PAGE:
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Clara Porges

January 22 - April 03, 2021
Rämistrasse 3, Zürich

In her paintings and watercolors Clara Porges (1879, Berlin – 1963, Samedan) explored the exceptional lighting atmosphere of the Engadine Mountains and succeeded in capturing the mystical presence of the rugged peaks in uniquely sensitive ways. She spent many years of her life in Sils-Maria, a place that served as a multifaceted source of inspiration for many artists and intellectuals of her time. It was here that Porges produced most of her oeuvre and united late Impressionist, Expressionist, and Symbolist tendencies to develop her characteristic style of painting.


Porges attended the Städtische Kunstschule (The City Art School) of Berlin, which was at the time under the leadership of Max Liebermann. Later, she traveled to Italy and Vienna, where she met her future husband, the Viennese violinist Friedrich Walter Porges. The couple circulated in the society of renowned art groups and around 1910, they founded the Atelier Hollerhaus in Irschenhausen, a favorite meeting spot for the Munich artworld.

“Our attention drawn to the Engadine while reading the letters of Friedrich Nietzsche and his Zarathustra, we sought out Sils-Maria in June of 1911. This was a crucial moment in our lives; there I found my most essential field of work and felt profoundly connected to the landscape,” wrote Porges around 1938. In this intellectually and spiritually inspiring environment, Porges cultivated a language of her own, distinguished by an unusual combination of Symbolism and mountainscape. Sharp, dark contours outline the rock formations, giving them a mighty, almost sacred appearance. Following the tenets of late impressionism, she largely dispensed with the color black to achieve through colorist painting an undiminished radiant light in her mountain views. In one work Porges painted the mountains as a nearly flaming landscape (Sonnenuntergang am Silsersee in Richtung Maloja / Sunset at Lake Sils, Looking Toward Maloja, undated), in another one as a crystalline formation jutting up out of the landscape (Umgebung von Soglio mit Sciora Gruppe / Area Around Soglio, with the Sciora Group, 1914).

Ausstellungsansicht Porges

In her attempt to depict the mountains symbolistically, Porges dared to anthropomorphize the landscape entirely, a good example of which can be seen in her work Nymphen (Nymphs, undated). The two feminine bodies, arranged in a triangular formation, blend into the alpine landscape surrounding them, while at the same time they themselves form a mountain. They become an allegorical translation of nature and thus a symbol of sublimity.

Despite the restrictive conditions under which female artists worked at the time, Clara Porges developed innovative approaches to reinterpreting nature. In the late 1930s she reached the apex of her career and completed the monumental painting Die apokalyptischen Reiter (The Apocalyptic Riders, before 1938), which she herself described as a major artwork. The confrontation with death and suffering, influenced by the loss of her husband in 1932 and the aggravating situation in her home country, found ecstatic culmination in this work. The dynamism of the approaching riders, the tense triangular composition, and the dramatic lighting result in a powerful translation of the biblical scene.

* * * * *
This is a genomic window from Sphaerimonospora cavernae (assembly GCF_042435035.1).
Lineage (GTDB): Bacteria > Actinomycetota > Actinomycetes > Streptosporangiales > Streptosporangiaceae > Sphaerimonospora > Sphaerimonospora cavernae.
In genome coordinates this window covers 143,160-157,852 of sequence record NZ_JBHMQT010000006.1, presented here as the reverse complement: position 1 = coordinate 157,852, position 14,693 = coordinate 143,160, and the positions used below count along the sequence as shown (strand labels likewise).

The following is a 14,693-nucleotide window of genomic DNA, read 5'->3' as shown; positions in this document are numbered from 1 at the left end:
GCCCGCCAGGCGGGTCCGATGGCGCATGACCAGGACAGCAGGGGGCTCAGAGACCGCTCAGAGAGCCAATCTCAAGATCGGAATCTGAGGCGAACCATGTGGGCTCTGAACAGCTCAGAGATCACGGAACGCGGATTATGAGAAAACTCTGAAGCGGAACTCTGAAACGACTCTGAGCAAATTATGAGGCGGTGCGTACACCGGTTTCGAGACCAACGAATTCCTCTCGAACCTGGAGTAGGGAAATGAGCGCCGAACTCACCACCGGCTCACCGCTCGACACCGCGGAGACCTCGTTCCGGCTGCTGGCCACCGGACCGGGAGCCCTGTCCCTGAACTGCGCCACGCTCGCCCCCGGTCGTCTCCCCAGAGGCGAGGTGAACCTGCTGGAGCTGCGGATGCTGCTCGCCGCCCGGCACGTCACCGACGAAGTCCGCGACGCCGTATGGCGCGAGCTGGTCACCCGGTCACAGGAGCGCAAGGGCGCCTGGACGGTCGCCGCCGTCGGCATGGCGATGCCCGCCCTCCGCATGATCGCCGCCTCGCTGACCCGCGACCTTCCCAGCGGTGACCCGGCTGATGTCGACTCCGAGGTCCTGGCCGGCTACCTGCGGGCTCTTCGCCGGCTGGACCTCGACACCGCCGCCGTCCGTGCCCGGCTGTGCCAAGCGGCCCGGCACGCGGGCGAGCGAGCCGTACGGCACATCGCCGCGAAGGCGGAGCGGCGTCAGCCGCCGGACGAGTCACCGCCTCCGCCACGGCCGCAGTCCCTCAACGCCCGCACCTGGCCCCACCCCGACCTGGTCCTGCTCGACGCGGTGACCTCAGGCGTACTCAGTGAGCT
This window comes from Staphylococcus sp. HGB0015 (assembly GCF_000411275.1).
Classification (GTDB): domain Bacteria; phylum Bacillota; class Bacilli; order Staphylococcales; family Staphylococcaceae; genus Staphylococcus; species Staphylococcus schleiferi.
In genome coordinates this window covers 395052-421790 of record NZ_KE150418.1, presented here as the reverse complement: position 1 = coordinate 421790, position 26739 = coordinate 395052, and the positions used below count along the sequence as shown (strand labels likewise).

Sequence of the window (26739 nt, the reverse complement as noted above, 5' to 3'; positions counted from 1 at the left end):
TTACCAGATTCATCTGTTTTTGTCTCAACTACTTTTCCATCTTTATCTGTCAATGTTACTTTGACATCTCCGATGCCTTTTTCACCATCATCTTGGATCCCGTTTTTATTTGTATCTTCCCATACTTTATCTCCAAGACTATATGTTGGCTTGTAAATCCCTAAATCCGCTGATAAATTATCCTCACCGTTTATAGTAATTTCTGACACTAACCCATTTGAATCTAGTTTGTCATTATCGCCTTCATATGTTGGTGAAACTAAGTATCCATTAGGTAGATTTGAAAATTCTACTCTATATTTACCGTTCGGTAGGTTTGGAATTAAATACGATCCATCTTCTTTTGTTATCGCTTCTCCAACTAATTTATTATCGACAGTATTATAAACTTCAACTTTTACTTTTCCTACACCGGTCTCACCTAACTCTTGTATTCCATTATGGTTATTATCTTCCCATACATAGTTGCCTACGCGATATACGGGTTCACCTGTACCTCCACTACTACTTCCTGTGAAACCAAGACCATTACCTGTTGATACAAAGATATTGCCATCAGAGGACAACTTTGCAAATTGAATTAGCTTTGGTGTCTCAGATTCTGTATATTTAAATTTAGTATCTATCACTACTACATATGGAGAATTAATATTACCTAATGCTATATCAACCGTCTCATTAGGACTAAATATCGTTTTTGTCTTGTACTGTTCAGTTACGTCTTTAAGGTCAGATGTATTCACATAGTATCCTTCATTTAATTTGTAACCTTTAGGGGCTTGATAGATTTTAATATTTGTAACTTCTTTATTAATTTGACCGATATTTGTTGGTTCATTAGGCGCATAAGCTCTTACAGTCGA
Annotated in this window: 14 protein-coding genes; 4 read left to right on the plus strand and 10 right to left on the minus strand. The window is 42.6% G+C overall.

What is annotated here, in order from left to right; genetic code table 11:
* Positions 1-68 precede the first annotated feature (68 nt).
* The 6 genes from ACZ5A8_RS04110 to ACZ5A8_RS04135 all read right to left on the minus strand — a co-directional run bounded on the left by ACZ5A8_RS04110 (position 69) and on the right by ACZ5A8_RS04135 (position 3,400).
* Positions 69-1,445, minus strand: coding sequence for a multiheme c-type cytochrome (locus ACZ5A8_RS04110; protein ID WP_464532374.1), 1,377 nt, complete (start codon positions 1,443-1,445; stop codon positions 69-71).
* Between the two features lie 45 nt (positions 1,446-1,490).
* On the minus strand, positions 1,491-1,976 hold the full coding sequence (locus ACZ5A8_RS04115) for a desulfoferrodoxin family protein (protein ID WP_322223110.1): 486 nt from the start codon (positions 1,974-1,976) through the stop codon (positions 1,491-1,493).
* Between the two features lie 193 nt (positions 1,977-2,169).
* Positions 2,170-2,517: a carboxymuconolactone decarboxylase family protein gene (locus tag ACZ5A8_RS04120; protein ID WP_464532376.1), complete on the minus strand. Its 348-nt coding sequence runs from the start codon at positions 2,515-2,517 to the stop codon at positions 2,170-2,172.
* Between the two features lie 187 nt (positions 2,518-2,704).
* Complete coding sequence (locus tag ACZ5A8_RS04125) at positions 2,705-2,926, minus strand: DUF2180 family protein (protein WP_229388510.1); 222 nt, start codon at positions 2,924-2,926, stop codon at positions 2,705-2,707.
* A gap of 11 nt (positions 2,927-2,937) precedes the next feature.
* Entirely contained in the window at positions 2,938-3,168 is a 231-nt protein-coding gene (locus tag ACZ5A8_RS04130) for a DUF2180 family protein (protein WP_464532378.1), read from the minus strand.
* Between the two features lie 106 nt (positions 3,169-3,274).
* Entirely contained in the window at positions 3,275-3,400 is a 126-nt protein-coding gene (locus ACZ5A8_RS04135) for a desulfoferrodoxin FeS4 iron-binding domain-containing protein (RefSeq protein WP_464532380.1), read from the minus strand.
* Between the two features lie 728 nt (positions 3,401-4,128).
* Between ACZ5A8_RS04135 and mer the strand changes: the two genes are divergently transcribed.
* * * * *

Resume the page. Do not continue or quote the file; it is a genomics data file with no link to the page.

From the early years of her career, Clara Porges’ work was represented in exhibitions at institutions such as the Kunsthaus Zurich (1920, 1922), the Kunstmuseum St. Gallen (1922), the Kunsthalle Bern (1928), and the Musée des Beaux Arts Lausanne (1946). Her works can be found in the Collection of the Canton of Bern and the Stiftung Capauliana Chur.

Ausstellungsansicht Porges
About artist
Clara Porges
Berlin, 1879 — 1963

Clara Porges (1879, Berlin – 1963, Samedan) attended the municipal art school and the Fehr Academy in Berlin from 1896 to 1900. Study trips took her to Italy, Vienna, and on the trail of Nietzsche, to the Engadine where she created her magnum opus.
Porges' artworks were shown in numerous exhibitions in London, Vienna, Munich, Leipzig, Dresden, Freiburg im Breisgau, Stuttgart, Bern, and Zurich from 1912 through the early 1950s. Nevertheless, the artist was almost forgotten in the second half of the 20th century. It was not until 1985, with the inclusion of her works in the exhibition Das Oberengadin in der Malerei at the Segantini Museum in St. Moritz, that her artistic talents were once again recognized; her work anew, considered among a larger context of artists who set themselves apart with the Engadine.